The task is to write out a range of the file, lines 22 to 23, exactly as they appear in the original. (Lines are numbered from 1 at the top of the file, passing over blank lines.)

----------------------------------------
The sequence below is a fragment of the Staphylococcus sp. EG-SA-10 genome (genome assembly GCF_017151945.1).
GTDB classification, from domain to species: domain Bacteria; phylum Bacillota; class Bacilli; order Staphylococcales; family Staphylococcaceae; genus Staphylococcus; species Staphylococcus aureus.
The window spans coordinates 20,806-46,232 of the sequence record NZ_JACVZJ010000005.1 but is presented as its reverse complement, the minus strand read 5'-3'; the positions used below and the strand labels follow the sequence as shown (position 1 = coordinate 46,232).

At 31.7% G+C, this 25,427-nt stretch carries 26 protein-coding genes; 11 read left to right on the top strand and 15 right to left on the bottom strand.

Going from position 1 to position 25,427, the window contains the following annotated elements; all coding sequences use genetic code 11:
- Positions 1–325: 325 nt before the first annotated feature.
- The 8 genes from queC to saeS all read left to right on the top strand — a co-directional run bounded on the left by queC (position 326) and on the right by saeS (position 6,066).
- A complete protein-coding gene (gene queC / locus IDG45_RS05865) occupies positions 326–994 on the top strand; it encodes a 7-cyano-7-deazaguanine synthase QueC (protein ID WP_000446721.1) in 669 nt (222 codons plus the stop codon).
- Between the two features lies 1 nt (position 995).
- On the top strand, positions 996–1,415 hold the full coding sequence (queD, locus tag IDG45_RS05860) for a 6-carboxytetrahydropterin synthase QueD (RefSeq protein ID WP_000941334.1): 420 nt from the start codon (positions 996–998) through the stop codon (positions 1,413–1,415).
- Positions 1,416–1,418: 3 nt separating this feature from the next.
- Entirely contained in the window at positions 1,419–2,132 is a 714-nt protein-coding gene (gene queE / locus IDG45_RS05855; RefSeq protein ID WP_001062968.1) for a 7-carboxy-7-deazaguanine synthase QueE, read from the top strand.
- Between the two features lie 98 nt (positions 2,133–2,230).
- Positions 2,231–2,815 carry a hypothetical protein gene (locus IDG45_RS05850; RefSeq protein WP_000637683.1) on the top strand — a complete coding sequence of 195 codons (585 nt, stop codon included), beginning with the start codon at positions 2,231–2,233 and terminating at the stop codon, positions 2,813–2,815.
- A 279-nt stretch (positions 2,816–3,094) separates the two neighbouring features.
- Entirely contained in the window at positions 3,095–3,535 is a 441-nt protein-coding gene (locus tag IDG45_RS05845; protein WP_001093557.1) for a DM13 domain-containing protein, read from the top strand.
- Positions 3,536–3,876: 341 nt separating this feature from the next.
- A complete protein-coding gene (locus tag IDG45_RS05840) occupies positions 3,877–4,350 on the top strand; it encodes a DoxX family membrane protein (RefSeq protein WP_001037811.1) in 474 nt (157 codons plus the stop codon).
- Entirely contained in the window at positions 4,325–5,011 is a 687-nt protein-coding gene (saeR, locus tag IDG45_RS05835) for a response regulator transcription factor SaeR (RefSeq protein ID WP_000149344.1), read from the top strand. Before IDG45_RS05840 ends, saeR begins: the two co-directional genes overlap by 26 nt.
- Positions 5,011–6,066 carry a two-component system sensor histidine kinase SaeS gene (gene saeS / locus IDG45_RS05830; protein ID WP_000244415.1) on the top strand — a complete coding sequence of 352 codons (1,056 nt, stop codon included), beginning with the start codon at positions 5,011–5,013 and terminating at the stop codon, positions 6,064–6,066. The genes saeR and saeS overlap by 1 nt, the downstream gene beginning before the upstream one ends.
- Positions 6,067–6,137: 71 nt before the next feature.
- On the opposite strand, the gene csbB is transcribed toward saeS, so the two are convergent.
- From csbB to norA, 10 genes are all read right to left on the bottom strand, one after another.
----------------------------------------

- On the opposite strand, the gene csbB is transcribed toward saeS, so the two are convergent.
- From csbB to norA, 10 genes are all read right to left on the bottom strand, one after another.